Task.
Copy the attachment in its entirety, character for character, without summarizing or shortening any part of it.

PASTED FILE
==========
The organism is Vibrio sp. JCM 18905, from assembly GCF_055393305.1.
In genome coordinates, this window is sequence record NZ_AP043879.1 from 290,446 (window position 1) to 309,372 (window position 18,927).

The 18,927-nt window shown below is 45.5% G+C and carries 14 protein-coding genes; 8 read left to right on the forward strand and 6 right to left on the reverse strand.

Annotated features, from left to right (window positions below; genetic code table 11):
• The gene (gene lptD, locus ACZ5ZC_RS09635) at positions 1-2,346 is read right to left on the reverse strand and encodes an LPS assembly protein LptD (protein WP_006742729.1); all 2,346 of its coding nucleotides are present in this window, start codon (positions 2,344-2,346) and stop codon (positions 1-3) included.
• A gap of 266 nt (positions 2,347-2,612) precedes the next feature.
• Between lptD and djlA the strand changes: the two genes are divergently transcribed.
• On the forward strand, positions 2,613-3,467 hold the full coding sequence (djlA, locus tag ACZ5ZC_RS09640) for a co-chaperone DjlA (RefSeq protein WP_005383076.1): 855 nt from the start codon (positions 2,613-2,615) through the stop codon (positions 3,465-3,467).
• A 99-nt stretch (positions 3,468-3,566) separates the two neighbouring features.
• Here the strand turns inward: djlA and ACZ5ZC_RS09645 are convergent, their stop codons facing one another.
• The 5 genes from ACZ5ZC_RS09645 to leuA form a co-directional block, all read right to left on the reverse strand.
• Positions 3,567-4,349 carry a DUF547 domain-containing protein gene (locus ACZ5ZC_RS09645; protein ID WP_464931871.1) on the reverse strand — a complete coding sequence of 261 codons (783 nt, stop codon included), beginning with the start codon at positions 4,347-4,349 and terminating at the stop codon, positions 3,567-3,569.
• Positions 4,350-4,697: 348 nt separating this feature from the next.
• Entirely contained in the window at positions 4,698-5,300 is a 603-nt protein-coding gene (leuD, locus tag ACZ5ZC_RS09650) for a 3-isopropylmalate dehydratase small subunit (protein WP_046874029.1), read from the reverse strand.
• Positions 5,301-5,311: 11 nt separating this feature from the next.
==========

The organism is Vibrio sp. JCM 18905, from assembly GCF_055393305.1.
In genome coordinates, this window is sequence record NZ_AP043879.1 from 290,446 (window position 1) to 309,372 (window position 18,927).

The 18,927-nt window shown below is 45.5% G+C and carries 14 protein-coding genes; 8 read left to right on the forward strand and 6 right to left on the reverse strand.

Annotated features, from left to right (window positions below; genetic code table 11):
• The gene (gene lptD, locus ACZ5ZC_RS09635) at positions 1-2,346 is read right to left on the reverse strand and encodes an LPS assembly protein LptD (protein WP_006742729.1); all 2,346 of its coding nucleotides are present in this window, start codon (positions 2,344-2,346) and stop codon (positions 1-3) included.
• A gap of 266 nt (positions 2,347-2,612) precedes the next feature.
• Between lptD and djlA the strand changes: the two genes are divergently transcribed.
• On the forward strand, positions 2,613-3,467 hold the full coding sequence (djlA, locus tag ACZ5ZC_RS09640) for a co-chaperone DjlA (RefSeq protein WP_005383076.1): 855 nt from the start codon (positions 2,613-2,615) through the stop codon (positions 3,465-3,467).
• A 99-nt stretch (positions 3,468-3,566) separates the two neighbouring features.
• Here the strand turns inward: djlA and ACZ5ZC_RS09645 are convergent, their stop codons facing one another.
• The 5 genes from ACZ5ZC_RS09645 to leuA form a co-directional block, all read right to left on the reverse strand.
• Positions 3,567-4,349 carry a DUF547 domain-containing protein gene (locus ACZ5ZC_RS09645; protein ID WP_464931871.1) on the reverse strand — a complete coding sequence of 261 codons (783 nt, stop codon included), beginning with the start codon at positions 4,347-4,349 and terminating at the stop codon, positions 3,567-3,569.
• Positions 4,350-4,697: 348 nt separating this feature from the next.
• Entirely contained in the window at positions 4,698-5,300 is a 603-nt protein-coding gene (leuD, locus tag ACZ5ZC_RS09650) for a 3-isopropylmalate dehydratase small subunit (protein WP_046874029.1), read from the reverse strand.
• Positions 5,301-5,311: 11 nt separating this feature from the next.